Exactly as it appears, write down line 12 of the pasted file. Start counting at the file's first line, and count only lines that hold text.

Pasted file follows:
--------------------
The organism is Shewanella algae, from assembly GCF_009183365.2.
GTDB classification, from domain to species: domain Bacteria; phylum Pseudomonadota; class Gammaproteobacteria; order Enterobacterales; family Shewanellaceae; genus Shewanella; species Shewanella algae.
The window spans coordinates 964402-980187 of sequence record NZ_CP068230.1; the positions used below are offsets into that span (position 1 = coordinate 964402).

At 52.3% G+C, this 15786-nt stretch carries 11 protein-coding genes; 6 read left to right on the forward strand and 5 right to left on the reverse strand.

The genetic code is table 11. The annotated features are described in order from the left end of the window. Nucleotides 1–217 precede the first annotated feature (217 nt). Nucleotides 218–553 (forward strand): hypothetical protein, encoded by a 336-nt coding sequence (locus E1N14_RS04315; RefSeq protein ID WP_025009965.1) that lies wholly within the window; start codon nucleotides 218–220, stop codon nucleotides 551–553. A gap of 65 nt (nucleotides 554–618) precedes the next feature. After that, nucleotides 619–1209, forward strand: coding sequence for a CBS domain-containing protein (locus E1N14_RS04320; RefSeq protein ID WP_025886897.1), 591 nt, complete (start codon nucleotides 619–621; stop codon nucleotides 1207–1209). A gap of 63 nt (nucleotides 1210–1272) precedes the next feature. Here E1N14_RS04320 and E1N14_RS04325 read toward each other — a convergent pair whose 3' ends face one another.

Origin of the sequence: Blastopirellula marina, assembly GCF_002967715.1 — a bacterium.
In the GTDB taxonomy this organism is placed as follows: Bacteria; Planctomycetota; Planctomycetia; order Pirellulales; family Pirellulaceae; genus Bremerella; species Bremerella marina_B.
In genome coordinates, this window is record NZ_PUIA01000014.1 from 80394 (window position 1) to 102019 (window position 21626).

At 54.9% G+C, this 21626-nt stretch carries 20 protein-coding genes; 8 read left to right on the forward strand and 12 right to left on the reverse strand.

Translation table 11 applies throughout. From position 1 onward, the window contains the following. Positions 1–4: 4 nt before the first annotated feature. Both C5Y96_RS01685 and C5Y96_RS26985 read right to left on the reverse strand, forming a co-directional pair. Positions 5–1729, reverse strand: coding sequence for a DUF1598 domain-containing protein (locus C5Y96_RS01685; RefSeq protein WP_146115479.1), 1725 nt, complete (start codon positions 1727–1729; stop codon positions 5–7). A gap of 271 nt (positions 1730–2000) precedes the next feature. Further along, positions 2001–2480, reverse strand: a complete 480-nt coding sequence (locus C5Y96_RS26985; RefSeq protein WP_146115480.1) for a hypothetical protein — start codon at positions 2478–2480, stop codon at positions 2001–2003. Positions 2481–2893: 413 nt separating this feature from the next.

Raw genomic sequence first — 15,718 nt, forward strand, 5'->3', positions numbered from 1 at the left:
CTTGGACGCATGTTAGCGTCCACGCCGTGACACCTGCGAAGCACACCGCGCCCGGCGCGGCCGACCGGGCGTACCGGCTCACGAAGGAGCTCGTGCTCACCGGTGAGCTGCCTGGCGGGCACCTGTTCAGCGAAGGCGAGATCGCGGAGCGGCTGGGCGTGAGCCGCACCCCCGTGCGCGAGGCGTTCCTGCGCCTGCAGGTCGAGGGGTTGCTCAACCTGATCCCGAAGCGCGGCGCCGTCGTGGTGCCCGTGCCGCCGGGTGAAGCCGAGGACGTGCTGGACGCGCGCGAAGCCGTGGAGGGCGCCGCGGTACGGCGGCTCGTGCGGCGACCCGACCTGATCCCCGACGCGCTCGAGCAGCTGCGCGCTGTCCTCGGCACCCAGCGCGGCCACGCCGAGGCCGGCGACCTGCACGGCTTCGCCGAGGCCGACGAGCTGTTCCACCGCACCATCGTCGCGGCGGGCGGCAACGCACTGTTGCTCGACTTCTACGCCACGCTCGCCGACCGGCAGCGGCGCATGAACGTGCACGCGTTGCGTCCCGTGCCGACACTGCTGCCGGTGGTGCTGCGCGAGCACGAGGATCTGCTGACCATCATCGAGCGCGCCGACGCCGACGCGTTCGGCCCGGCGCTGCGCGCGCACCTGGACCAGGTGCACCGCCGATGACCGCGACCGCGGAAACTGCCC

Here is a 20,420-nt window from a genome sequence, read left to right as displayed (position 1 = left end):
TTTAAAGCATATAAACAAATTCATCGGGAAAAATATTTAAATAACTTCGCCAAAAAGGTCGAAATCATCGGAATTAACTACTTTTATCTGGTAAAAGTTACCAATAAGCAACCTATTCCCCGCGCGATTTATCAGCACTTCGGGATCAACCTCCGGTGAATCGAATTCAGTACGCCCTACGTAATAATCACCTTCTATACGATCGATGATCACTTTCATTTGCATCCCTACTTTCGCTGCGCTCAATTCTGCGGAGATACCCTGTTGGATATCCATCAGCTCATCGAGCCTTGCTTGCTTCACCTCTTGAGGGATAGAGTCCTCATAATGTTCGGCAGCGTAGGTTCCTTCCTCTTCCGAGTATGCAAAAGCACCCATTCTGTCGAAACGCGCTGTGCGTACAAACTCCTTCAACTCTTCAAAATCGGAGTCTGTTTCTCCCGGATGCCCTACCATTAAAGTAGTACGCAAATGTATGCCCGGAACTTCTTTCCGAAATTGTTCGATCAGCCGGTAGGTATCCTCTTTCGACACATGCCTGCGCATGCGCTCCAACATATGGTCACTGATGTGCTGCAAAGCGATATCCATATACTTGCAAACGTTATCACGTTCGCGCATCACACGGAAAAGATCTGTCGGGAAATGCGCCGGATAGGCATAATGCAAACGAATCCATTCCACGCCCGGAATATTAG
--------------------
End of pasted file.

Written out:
CTTGGACGCATGTTAGCGTCCACGCCGTGACACCTGCGAAGCACACCGCGCCCGGCGCGGCCGACCGGGCGTACCGGCTCACGAAGGAGCTCGTGCTCACCGGTGAGCTGCCTGGCGGGCACCTGTTCAGCGAAGGCGAGATCGCGGAGCGGCTGGGCGTGAGCCGCACCCCCGTGCGCGAGGCGTTCCTGCGCCTGCAGGTCGAGGGGTTGCTCAACCTGATCCCGAAGCGCGGCGCCGTCGTGGTGCCCGTGCCGCCGGGTGAAGCCGAGGACGTGCTGGACGCGCGCGAAGCCGTGGAGGGCGCCGCGGTACGGCGGCTCGTGCGGCGACCCGACCTGATCCCCGACGCGCTCGAGCAGCTGCGCGCTGTCCTCGGCACCCAGCGCGGCCACGCCGAGGCCGGCGACCTGCACGGCTTCGCCGAGGCCGACGAGCTGTTCCACCGCACCATCGTCGCGGCGGGCGGCAACGCACTGTTGCTCGACTTCTACGCCACGCTCGCCGACCGGCAGCGGCGCATGAACGTGCACGCGTTGCGTCCCGTGCCGACACTGCTGCCGGTGGTGCTGCGCGAGCACGAGGATCTGCTGACCATCATCGAGCGCGCCGACGCCGACGCGTTCGGCCCGGCGCTGCGCGCGCACCTGGACCAGGTGCACCGCCGATGACCGCGACCGCGGAAACTGCCC